The mitts will start popping Wednesday morning when Phillies pitchers and catchers assemble for their first official workout of the spring on the emerald fields of Carpenter Complex in Clearwater.
The group of candidates vying for spots in the starting rotation will look familiar. While the club made upgrades in the lineup (Carlos Santana) and bullpen (Pat Neshek and Tommy Hunter), the rotation went untouched.
Aaron Nola comes into camp deserving to be Gabe Kapler's first opening day starter. Jerad Eickhoff, Vince Velasquez and Zach Eflin will be looking to bounce back from late-season health issues, and Nick Pivetta, Jake Thompson and Ben Lively will try to build on valuable experience gained last season. Strike-throwing Tom Eshelman, the organization's minor-league pitcher of the year in 2017, will be someone to watch, as will other prospects, including Drew Anderson and Jose Taveras.
Now, will there be a mystery guest coming to camp?
As new manager Kapler said last month, general manager Matt Klentak "is busting his ass every single day looking for every possible opportunity to upgrade our team from every perspective. That includes looking at every option possible for the rotation."
Klentak has talked all winter about his desire to add a starting pitcher, but he has made no promises and his quest has come with qualifiers. He has been leery of the price tags attached to top free agents (especially in length of contract) and trade candidates (quality of prospects needed to acquire). Also, Klentak, still steward of a rebuild, has had to balance his desire to add a pitcher with the need to make sure there are innings and opportunities for the current group of young pitchers to improve and reach their potential.
The glacial free-agent pitching market finally began to thaw over the weekend with Yu Darvish reaching agreement on a six-year deal with the Chicago Cubs. Jake Arrieta, Alex Cobb, Lance Lynn, Jason Vargas, Andrew Cashner, Chris Tillman and others should begin to follow as camps get set to open.
The Phillies have long been speculated as a potential landing spot for Arrieta, mostly because they have deep pockets, loads of room in their budget and a need for a starting pitcher. But Arrieta will turn 32 in March and the Phils are of no mind to go six years for a pitcher that age. If Arrieta decides to go for a shorter, one- or two-year deal then quickly head back out on the free-agent market, the Phils might strike. However, the competition for Arrieta on a short-term deal would be significant and logic dictates he would want to sign with a contender under those terms, not a team in a rebuild.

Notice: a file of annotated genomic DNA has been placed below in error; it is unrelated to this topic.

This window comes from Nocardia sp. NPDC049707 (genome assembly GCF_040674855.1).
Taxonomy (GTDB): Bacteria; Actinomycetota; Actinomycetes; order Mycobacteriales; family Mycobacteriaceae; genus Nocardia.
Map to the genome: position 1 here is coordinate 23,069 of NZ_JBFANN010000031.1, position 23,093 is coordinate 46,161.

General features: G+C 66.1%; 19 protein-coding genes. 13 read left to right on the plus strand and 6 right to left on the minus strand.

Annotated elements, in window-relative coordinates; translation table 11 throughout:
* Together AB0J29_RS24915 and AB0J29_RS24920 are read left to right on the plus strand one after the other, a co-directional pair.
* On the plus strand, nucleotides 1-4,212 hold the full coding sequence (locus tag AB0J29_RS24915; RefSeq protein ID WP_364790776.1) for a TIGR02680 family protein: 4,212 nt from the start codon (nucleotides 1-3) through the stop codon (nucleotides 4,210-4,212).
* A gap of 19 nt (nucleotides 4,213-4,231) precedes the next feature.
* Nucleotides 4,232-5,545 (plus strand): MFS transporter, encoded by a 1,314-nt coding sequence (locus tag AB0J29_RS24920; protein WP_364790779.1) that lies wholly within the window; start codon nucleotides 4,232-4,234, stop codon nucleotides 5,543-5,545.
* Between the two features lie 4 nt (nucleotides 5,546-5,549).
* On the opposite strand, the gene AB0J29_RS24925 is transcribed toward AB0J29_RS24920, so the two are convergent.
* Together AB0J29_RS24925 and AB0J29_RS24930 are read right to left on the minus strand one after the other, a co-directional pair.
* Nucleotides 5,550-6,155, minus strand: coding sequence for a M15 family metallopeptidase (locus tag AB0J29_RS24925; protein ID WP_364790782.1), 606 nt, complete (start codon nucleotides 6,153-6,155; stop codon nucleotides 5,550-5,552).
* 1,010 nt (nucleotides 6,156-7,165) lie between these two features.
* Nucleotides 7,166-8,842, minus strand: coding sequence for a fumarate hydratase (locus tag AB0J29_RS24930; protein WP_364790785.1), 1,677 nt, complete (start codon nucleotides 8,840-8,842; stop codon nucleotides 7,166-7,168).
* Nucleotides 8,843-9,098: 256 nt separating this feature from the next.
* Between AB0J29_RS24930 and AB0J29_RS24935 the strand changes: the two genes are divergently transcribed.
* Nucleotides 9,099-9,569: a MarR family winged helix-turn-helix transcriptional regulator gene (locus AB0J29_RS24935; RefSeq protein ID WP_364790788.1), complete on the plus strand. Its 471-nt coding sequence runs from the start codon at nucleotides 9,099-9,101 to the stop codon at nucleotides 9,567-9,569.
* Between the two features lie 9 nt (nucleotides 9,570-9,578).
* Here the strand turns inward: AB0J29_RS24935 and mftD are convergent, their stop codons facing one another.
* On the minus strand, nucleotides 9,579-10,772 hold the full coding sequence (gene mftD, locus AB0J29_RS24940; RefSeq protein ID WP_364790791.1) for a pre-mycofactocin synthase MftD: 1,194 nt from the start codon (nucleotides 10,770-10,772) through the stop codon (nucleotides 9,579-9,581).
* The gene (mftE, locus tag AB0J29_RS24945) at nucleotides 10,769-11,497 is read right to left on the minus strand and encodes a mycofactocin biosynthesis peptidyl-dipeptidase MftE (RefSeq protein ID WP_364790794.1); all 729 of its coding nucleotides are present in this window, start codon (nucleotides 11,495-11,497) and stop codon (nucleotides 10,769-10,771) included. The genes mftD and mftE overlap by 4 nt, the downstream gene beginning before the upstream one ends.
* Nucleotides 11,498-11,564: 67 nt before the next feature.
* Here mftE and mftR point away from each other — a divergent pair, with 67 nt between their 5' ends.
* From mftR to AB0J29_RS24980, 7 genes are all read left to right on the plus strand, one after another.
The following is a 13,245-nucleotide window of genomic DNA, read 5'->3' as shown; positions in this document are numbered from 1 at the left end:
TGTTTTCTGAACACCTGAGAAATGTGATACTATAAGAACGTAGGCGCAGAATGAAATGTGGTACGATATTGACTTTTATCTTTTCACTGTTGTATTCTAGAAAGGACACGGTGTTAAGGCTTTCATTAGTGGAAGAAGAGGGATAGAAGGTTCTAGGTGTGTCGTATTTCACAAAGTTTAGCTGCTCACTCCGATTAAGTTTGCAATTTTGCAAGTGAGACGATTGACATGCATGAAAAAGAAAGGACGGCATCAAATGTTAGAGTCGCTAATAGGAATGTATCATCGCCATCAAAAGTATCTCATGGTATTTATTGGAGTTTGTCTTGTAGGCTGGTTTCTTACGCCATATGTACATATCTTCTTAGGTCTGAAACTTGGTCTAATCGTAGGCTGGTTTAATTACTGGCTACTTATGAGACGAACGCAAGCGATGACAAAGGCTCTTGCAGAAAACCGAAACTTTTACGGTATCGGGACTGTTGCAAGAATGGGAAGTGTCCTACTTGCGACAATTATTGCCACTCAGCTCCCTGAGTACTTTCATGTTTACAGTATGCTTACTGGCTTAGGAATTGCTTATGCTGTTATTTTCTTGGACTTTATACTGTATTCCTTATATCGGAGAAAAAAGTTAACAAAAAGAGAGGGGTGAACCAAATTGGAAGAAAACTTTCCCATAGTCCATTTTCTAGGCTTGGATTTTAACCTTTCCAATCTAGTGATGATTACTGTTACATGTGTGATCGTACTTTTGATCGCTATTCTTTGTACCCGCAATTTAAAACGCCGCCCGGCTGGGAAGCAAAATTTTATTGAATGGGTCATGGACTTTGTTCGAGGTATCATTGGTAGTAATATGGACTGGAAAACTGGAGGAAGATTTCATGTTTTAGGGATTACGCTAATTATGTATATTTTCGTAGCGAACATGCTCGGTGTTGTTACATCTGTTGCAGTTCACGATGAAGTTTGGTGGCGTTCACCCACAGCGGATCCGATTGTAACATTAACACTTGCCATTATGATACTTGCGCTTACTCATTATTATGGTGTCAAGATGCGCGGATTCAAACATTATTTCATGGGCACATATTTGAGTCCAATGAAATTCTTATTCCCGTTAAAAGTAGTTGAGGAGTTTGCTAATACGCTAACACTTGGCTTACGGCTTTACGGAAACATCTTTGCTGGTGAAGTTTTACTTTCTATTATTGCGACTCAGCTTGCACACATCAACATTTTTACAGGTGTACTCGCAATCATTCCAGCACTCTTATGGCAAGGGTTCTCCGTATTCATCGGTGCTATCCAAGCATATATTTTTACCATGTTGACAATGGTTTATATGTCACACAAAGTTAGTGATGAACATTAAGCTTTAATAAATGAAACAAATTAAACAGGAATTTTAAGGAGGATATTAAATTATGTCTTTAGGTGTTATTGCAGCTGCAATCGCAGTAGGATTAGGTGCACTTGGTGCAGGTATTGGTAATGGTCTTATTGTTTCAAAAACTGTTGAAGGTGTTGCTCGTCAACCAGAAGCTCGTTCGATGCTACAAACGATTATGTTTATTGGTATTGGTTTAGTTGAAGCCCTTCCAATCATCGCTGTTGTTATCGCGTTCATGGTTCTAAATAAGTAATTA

So, if an addition is made, it seems more likely that it would come from the second tier of available pitchers.
A general manager's quest to upgrade his starting rotation is neverending. That's how important starting pitching is. Klentak's short-term quest to upgrade the staff will intensify in July if his upgraded offense and bullpen has the Phillies poking around wild-card contention.
In the meantime, the Phillies go into camp with what looks like a cast of mid-rotation starters.
Nola leads the group after resoundingly answering health (elbow) concerns in 2017. Not only did the 24-year-old right-hander check out physically, he also took a step forward in his performance and became the reliable starter the team projected him to be when it selected him seventh overall in the 2014 draft.
Nola struck out 9.88 batters per nine innings and his 3.54 ERA in 27 starts ranked 20th in the majors. He delivered 12 ultra-quality starts — seven innings or more, two or fewer earned runs. Only Clayton Kershaw (16) and Max Scherzer (14) had more.
While Nola progressed, the balance of the rotation had ups and downs as the staff pitched to a 4.80 ERA (21st in the majors) and allowed an .806 OPS (fourth from the bottom) to opposing hitters.
Pivetta showed big strikeout stuff despite not consistently pitching deep into games. Eickhoff, Velasquez and Eflin struggled with inconsistency and ended the season on the disabled list. The team hopes these pitchers, all now healthy, will step forward this season. For Eickhoff, it's a matter of regaining the health and mechanics that helped him lead the staff with a 3.65 ERA in 2016. For Eflin, it's a matter of staying healthy after a series of issues. Health is also an issue for the electric-armed Velasquez, but so is focus and economy of pitches.
Given the value placed on starting pitching, it is understandable that the team has been patient in trying to develop the 25-year-old Velasquez. But the time could come, maybe this season, when continued struggles lead to a shift to the bullpen. That certainly could be an intriguing option for Velasquez, though the team hopes it never comes to pass.
The Phillies head into spring training with a new pitching coach as Rick Kranitz has moved up from the assistant's role to replace Bob McClure. Chris Young and former big-league pitcher Jim Gott have joined the staff as assistant pitching coach and bullpen coach, respectively. The Phillies are clearly throwing some depth of instructive personnel at their pitchers.
Hey, it all starts with the pitching and that all starts Wednesday in Clearwater.